Since arriving in Macon to take over as the Central girls basketball coach, head coach Sheila Toombs has had 11 years to mold her program in to top-5 team and playoff contender.
After a season that saw Central win its first-ever region title (4-AAA) and its first-ever playoff games before losing to eventual champion Beach by one point in the quarterfinals, the Lady Chargers are poised for yet another playoff run. But for Central and its hopefuls, the goal of a playoff run was a far-away thought not too long ago.
“When I got here they weren’t winning anything," Toombs said. "I had an assistant coach who came to me a few years (from another program in the area), and she was telling me that when they would come to play Central, it was like a practice game. They knew they were going to beat Central. The starters knew they weren’t going to play much, that kind of thing. They were the beating goat.”
Toombs’ deep well of coaching experience brought a change to the program. Coming from Troy University, where she played basketball, Toombs took a coaching job at Manchester and stayed there for 19 seasons. Twiggs County then came calling, and she coached there for three seasons before arriving in Macon in 2006.
She molded the program by changing attitudes, execution and focus.
“For me, it had to be hard work, integrity and a sense of pride,” she said. “There is a standard that we hold them to. I learned this: A lot of kids who were probably supposed to be going to Central were going to other schools. But the first thing was, we had to get the respect. Because there was no respect for Central, within Central, anything like that. But they were hopeful.”
That hope, and the fact that a group of girls coming from the local middle school had played together since sixth grade, allowed the Central program to blossom. But it took some time.
“I always prided myself in just, whatever I get, that’s what I was supposed to have,” Toombs said. “Going and getting players from somewhere else? No. Coach what I get. All of my girls came from Miller Magnet School. So the bulk of my girls came from my feeder school.”
Three years ago, Toombs inherited a group of freshman girls -- Jada Clowers, Tyleia Williams, JeNya Wilder, ReNesha Goolsby, Zaren Harris -- who would help turn the program into the power it has become.
“All of those girls came from Miller," Toombs said. "From ReNesha, Tyleia, JeNya and Zaren ... those came from Miller. All of the girls are seniors besides Nakayia Greene. She is a junior. They have all been playing together forever."
Through the years, the Lady Chargers have had to fight through injuries and growing pains in the process of moving from a perennial-beater school to contenders. Injuries and overcoming confidence issues became an uphill battle.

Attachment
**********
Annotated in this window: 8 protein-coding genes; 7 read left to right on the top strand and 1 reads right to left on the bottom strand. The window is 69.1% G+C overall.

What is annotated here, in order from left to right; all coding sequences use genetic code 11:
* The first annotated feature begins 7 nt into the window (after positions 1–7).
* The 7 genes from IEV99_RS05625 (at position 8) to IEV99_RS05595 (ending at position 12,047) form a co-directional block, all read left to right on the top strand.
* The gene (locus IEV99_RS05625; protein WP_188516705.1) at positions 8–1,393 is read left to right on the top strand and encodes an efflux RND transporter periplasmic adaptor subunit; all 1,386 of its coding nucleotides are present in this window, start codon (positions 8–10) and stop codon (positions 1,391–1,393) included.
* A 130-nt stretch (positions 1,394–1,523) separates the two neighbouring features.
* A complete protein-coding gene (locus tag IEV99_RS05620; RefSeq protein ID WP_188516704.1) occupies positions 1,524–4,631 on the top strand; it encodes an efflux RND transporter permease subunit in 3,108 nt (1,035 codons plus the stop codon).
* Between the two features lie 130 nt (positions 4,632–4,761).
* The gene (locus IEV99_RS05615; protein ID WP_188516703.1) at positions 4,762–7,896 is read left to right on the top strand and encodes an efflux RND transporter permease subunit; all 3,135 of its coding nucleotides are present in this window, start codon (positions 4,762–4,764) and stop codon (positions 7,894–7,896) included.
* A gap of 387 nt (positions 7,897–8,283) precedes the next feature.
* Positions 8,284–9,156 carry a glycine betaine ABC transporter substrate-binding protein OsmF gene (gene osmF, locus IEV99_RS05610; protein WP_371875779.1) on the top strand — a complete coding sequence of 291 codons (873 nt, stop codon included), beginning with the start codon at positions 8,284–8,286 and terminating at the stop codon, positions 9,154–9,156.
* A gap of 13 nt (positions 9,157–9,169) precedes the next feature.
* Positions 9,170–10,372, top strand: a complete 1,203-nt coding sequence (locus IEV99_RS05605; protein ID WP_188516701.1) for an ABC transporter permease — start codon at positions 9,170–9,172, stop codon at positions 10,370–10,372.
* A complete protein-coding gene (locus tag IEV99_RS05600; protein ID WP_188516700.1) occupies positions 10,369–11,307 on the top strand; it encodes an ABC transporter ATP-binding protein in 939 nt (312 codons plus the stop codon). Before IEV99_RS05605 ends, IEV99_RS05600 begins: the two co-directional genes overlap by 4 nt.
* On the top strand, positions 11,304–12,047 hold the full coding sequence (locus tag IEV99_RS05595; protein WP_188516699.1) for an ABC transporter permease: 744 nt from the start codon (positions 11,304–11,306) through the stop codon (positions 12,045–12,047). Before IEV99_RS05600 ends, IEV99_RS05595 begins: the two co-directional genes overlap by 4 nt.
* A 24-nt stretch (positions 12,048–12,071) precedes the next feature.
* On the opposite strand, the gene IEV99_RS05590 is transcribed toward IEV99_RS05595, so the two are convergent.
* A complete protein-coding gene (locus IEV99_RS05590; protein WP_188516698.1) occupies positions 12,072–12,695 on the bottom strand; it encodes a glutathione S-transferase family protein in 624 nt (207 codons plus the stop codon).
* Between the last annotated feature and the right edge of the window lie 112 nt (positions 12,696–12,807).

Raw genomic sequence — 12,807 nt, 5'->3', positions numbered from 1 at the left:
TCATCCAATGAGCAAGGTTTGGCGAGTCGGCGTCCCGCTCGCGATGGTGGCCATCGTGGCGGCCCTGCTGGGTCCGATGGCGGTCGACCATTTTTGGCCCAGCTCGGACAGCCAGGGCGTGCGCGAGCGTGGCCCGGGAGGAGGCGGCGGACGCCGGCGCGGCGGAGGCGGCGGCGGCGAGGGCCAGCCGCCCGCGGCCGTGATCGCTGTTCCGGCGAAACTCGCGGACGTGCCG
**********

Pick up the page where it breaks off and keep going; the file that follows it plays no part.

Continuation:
“ReNesha didn’t play last year," Toombs said. "She tore her ACL in a softball game, so she didn’t play at all her junior year. But they’re still working on believing in themselves that they can go to college. They can play basketball there. It was a goal of theirs, coming from Miller. But we’ve had our ups and downs, just like a family would. Some hurt feelings here and there, but they pushed through those kinds of things.”
This year, the Lady Chargers, ranked fifth in Class AAA, have compiled a 15-2 record and have gone unbeaten through seven region games.
Clowers, a 6-foot-1 power forward, leads the Lady Chargers in scoring with 15 points, 11 rebounds and five blocks per game.
“Jada is a work in progress,” coach said. “Last year, she really started to understand and believe in herself and her abilities. Still working on her with her mental side of things, being locked in, those kinds of things. She hangs around the basket, works hard down low and rebounds and blocks shots.”
Williams adds 12.2 points, six rebounds, three assists and two steals per game. Wilder is averaging 11 points, eight rebounds, six steals and two assists per game. Goolsby has been good for 9.3 points, 2.5 rebounds and two assists per game.
As the season moves toward the playoffs, the Central girls team will be in the heart of the state, focused on this year, while feeling the sting of last year’s playoff defeat. But the pain is welcome. It’s a driving force behind the team that Central puts on the floor.
The "locked in" mentality keeps hopes alive for a strong showing at the end of the season.
“The bottom line, these are teen-age kids,” Toombs said. “We are trying to get them to stay focused on the little things and not being distracted by the other things that come along the way. Keeping them locked in is what we do. It’s the phrase we have been thinking about, staying locked in Bring your energy; take it to the next level. Those kinds of things we are focusing on. They understand that it’ll take as much work as it did last year. These girls need to know that there are other teams looking at us and seeing where we were and how we were standing. They’re looking to see if we are going to work just as hard as we did, because we know they are.”